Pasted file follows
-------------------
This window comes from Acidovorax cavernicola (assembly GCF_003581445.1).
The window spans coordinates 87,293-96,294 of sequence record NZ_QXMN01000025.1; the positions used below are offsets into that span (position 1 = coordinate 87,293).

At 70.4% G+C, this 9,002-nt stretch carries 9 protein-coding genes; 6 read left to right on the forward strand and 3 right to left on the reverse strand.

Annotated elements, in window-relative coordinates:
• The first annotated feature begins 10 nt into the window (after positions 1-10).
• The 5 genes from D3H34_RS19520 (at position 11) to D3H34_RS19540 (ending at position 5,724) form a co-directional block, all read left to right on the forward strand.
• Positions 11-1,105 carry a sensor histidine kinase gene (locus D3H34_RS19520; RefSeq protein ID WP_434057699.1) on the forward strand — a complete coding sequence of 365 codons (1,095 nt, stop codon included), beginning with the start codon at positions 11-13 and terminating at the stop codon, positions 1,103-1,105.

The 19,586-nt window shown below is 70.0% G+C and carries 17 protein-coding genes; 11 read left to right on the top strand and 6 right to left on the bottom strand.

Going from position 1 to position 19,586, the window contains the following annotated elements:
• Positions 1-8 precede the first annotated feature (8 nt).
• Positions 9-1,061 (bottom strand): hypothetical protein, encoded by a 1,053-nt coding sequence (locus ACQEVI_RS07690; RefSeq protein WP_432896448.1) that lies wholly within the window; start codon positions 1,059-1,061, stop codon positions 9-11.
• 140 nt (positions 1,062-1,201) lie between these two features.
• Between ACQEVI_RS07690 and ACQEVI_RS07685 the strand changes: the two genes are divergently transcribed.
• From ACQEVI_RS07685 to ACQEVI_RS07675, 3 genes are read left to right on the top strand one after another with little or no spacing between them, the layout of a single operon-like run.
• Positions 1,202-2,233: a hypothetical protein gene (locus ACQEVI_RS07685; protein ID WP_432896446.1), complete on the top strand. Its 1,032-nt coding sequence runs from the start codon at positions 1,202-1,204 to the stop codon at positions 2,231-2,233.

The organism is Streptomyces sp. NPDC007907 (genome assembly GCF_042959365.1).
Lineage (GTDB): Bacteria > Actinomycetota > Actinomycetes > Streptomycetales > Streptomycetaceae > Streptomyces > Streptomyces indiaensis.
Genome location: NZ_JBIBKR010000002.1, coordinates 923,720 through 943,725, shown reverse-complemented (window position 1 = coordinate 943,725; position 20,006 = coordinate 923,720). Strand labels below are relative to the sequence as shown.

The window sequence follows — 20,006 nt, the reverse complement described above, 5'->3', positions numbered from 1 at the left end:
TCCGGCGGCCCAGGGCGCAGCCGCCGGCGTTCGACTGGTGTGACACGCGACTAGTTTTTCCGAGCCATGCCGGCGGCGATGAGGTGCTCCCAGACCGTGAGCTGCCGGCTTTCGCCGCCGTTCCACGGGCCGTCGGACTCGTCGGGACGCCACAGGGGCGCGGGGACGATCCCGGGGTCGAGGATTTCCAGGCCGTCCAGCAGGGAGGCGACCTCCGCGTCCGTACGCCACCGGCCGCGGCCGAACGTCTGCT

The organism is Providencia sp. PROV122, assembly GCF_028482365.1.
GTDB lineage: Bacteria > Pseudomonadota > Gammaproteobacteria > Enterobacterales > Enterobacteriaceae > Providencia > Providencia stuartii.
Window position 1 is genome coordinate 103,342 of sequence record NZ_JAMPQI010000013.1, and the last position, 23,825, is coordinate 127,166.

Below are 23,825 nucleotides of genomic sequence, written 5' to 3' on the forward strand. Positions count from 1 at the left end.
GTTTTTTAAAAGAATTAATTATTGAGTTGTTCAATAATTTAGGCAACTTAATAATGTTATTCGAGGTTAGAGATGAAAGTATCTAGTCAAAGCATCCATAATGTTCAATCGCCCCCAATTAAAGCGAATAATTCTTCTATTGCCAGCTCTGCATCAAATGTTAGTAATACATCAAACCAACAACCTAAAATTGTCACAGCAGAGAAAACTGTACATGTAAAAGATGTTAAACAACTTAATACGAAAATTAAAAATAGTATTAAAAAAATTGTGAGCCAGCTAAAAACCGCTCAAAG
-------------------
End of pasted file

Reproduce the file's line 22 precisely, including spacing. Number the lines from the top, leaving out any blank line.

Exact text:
GTDB lineage: Bacteria > Pseudomonadota > Gammaproteobacteria > Enterobacterales > Enterobacteriaceae > Providencia > Providencia stuartii.